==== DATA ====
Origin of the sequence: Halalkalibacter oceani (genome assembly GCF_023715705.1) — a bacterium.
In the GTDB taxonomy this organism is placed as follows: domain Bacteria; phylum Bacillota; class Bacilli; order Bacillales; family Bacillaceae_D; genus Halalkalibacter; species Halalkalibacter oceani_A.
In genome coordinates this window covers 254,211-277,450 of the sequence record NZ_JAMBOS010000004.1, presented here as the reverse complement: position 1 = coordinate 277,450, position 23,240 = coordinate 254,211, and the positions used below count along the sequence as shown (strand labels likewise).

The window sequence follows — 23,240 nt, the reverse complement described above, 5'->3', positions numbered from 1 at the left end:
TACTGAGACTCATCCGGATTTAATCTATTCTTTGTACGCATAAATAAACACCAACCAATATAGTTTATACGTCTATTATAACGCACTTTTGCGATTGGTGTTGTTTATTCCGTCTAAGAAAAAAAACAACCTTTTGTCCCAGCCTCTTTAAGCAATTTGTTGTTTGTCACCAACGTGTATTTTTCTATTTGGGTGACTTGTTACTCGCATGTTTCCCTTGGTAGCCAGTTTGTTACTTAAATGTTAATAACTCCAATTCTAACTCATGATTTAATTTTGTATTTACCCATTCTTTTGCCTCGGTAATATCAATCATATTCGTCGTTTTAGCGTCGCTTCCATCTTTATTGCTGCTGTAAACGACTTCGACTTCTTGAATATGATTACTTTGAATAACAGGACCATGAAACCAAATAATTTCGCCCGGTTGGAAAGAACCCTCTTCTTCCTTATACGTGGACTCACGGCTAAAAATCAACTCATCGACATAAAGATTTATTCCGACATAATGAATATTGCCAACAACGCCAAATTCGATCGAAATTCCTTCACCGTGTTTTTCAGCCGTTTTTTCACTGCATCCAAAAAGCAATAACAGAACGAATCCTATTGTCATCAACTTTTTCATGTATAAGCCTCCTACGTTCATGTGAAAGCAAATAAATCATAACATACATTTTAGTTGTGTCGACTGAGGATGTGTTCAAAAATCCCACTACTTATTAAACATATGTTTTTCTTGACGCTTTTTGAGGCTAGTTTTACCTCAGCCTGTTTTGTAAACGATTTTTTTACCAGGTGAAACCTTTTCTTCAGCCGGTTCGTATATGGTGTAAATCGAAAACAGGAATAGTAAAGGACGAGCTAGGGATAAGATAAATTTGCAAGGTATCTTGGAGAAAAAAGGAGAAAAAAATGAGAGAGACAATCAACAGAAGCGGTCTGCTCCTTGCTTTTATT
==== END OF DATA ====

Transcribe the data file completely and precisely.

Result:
Origin of the sequence: Halalkalibacter oceani (genome assembly GCF_023715705.1) — a bacterium.
In the GTDB taxonomy this organism is placed as follows: domain Bacteria; phylum Bacillota; class Bacilli; order Bacillales; family Bacillaceae_D; genus Halalkalibacter; species Halalkalibacter oceani_A.
In genome coordinates this window covers 254,211-277,450 of the sequence record NZ_JAMBOS010000004.1, presented here as the reverse complement: position 1 = coordinate 277,450, position 23,240 = coordinate 254,211, and the positions used below count along the sequence as shown (strand labels likewise).

The window sequence follows — 23,240 nt, the reverse complement described above, 5'->3', positions numbered from 1 at the left end:
TACTGAGACTCATCCGGATTTAATCTATTCTTTGTACGCATAAATAAACACCAACCAATATAGTTTATACGTCTATTATAACGCACTTTTGCGATTGGTGTTGTTTATTCCGTCTAAGAAAAAAAACAACCTTTTGTCCCAGCCTCTTTAAGCAATTTGTTGTTTGTCACCAACGTGTATTTTTCTATTTGGGTGACTTGTTACTCGCATGTTTCCCTTGGTAGCCAGTTTGTTACTTAAATGTTAATAACTCCAATTCTAACTCATGATTTAATTTTGTATTTACCCATTCTTTTGCCTCGGTAATATCAATCATATTCGTCGTTTTAGCGTCGCTTCCATCTTTATTGCTGCTGTAAACGACTTCGACTTCTTGAATATGATTACTTTGAATAACAGGACCATGAAACCAAATAATTTCGCCCGGTTGGAAAGAACCCTCTTCTTCCTTATACGTGGACTCACGGCTAAAAATCAACTCATCGACATAAAGATTTATTCCGACATAATGAATATTGCCAACAACGCCAAATTCGATCGAAATTCCTTCACCGTGTTTTTCAGCCGTTTTTTCACTGCATCCAAAAAGCAATAACAGAACGAATCCTATTGTCATCAACTTTTTCATGTATAAGCCTCCTACGTTCATGTGAAAGCAAATAAATCATAACATACATTTTAGTTGTGTCGACTGAGGATGTGTTCAAAAATCCCACTACTTATTAAACATATGTTTTTCTTGACGCTTTTTGAGGCTAGTTTTACCTCAGCCTGTTTTGTAAACGATTTTTTTACCAGGTGAAACCTTTTCTTCAGCCGGTTCGTATATGGTGTAAATCGAAAACAGGAATAGTAAAGGACGAGCTAGGGATAAGATAAATTTGCAAGGTATCTTGGAGAAAAAAGGAGAAAAAAATGAGAGAGACAATCAACAGAAGCGGTCTGCTCCTTGCTTTTATT